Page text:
Feedback request: priority queues in containers

Louis Wasserman wasserman.louis at
Tue Mar 16 20:17:26 EDT 2010

> I suspect the following might be faster:
> data BinomForest2 a = Empty
>                    | NonEmpty a [BinomTree2 a]
> data BinomTree2 a = BinomTree2 a [BinomTree2 a]
> This eliminates the "Skip" constructor, which contributes only to the
> nested type guarantee.

Ehehehe.  This is something I'm pretty proud of inventing, because your
implementation is actually significantly *slower*.  The reason is
essentially that I can do a lot more constructor unpacking when I have
access to that much type information about the structure of the tree at each

You didn't quite implement it correctly, because among other things, we
*need* to track tree rank, at least for the roots, if it's not encoded in
the type.  Here are your data types, with everything unpacked as much as

data BinomQueue a = Nil | Cons {-# UNPACK #-} !Int {-# UNPACK #-} !(BinHeap
a) (BinomQueue a)
-- equivalent to [(Int, BinHeap a)], but unrolled
-- we only need to track ranks in the roots
data BinomSubtree a = Nil' | Cons' {-# UNPACK #-} !(BinHeap a) (BinomSubtree
-- equivalent to [BinHeap a], but unrolled
data BinHeap a = Bin a (BinomSubtree a)

I tested, and this implementation actually performs better if the spine is
maintained lazily, so we'll test that version.  The full implementation
(that is, the basic methods: insert, extract, fromList, toAscList) of your
approach was attached to the ticket
 Feel free to ghc-core it, or tinker with the implementation, but I've done
a fair bit of tinkering, and my results haven't changed.

Running a benchpress test on heapsorting 25000 Ints, calling performGC after
every run of each method.  SBinomial stands for "sparse binomial heap,"
which is your approach.

With -O2, +RTS -H128m:
              min    mean    +/-sd  median    max
Binomial:    0.000   3.440   2.204   4.000   8.001
SBinomial:  24.001  28.562   5.600  28.001  48.003  (ratio: 8.3x slower
With -O2:
              min    mean    +/-sd  median    max
Binomial:    4.000   8.801   2.606   8.001  24.002
SBinomial:  32.002  41.763   8.007  42.003  64.004  (ratio: 4.7x slower
Without optimization, with +RTS -H128m:
              min      mean    +/-sd    median    max
Binomial:     4.001   10.041    3.140    8.001   20.002
SBinomial:   64.004   76.805    8.790   76.005  100.006  (ratio:  7.6x
slower average)
Without optimization:
Binomial:    12.000   19.761    5.328   16.001   40.002
SBinomial:   72.004   90.126   11.906   88.006  120.008  (ratio: 4.6x slower

These times are measured in milliseconds.  Conclusion: my implementation is
*massively faster*, by a factor of at least 4.5x.  (I spent the last half
hour trying to optimize SBinomial -- it really is that big a difference, and
it's not going to change.)

Here's why I think that's the case: even though we might have the Skip
constructor, how many Skip constructors are there, total?  On average, half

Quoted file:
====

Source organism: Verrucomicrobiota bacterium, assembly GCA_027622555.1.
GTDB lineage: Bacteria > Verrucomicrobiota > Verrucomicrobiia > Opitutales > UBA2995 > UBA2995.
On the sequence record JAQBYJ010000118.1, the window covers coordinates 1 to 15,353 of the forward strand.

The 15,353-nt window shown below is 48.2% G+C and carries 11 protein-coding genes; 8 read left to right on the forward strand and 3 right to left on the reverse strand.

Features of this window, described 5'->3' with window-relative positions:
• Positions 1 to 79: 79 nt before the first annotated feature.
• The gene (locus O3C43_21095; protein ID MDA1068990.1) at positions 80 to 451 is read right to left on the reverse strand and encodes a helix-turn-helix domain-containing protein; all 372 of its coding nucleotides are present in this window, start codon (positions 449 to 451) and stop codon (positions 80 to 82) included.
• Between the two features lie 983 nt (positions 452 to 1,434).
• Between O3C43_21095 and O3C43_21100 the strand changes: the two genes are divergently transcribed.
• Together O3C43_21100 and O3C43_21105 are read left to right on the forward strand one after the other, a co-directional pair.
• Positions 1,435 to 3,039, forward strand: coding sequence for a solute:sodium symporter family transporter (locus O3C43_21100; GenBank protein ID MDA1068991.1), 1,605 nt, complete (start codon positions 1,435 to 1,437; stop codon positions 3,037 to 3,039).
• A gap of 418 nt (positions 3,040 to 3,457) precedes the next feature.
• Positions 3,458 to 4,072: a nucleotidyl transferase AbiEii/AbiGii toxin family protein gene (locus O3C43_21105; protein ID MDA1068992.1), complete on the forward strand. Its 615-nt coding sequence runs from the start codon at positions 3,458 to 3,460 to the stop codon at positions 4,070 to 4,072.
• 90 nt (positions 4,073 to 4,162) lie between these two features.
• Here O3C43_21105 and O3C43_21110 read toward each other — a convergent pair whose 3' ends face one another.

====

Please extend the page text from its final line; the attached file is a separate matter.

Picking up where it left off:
the forest is made up of Skips, so there are 1/2 log n Skip values there.

But the thing is that the sparse binomial tree representation can't do
anywhere near as much unpacking; in particular, the set of children of each
node is not a single-constructor type.  That's an O(n) increase in
allocation, all for an O(log n) shortening of the spine.  That's why it's a
bad plan.  Most of the work is being done in allocations of nodes in the
*trees,* rather than along the spine among the roots.  In this area, the
crazy, type-system-exploiting approach actually does much less allocation,
because it can do a lot more constructor unpacking.  Let's test this

My type-magical implementation,  -O2, +RTS -sstderr (no -H128m this time):

 3,050,272,052 bytes allocated in the heap
     240,340,552 bytes copied during GC
       1,087,992 bytes maximum residency (201 sample(s))
          53,136 bytes maximum slop
               3 MB total memory in use (0 MB lost due to fragmentation)

  Generation 0:  5703 collections,     0 parallel,  0.48s,  0.53s elapsed
  Generation 1:   201 collections,     0 parallel,  0.22s,  0.24s elapsed

  INIT  time    0.00s  (  0.00s elapsed)
  MUT   time    4.52s  (  4.74s elapsed)
  GC    time    0.70s  (  0.77s elapsed)
  EXIT  time    0.00s  (  0.00s elapsed)
  Total time    5.23s  (  5.51s elapsed)

  %GC time      13.5%  (13.9% elapsed)

  Alloc rate    674,200,547 bytes per MUT second

  Productivity  86.5% of total user, 82.2% of total elapsed

The sparse binomial forest representation, same options:

   5,612,965,672 bytes allocated in the heap
     563,671,500 bytes copied during GC
       1,967,576 bytes maximum residency (202 sample(s))
         107,212 bytes maximum slop
               5 MB total memory in use (1 MB lost due to fragmentation)

  Generation 0: 10602 collections,     0 parallel,  1.60s,  1.67s elapsed
  Generation 1:   202 collections,     0 parallel,  0.28s,  0.30s elapsed

  INIT  time    0.00s  (  0.00s elapsed)
  MUT   time    6.52s  (  6.51s elapsed)
  GC    time    1.87s  (  1.97s elapsed)
  EXIT  time    0.00s  (  0.00s elapsed)
  Total time    8.40s  (  8.48s elapsed)

  %GC time      22.3%  (23.2% elapsed)

  Alloc rate    860,302,018 bytes per MUT second

  Productivity  77.7% of total user, 76.9% of total elapsed

Furthermore, if we actually profile the sparse forest representation, we
confirm that a *huge* amount of allocation is being done during tree

Conclusion: the type-magical binomial heap implementation does a lot less
allocating, and is faster even ignoring GC time.  I encourage you to test it
out for yourself, but I think you'll find similar results.  =D

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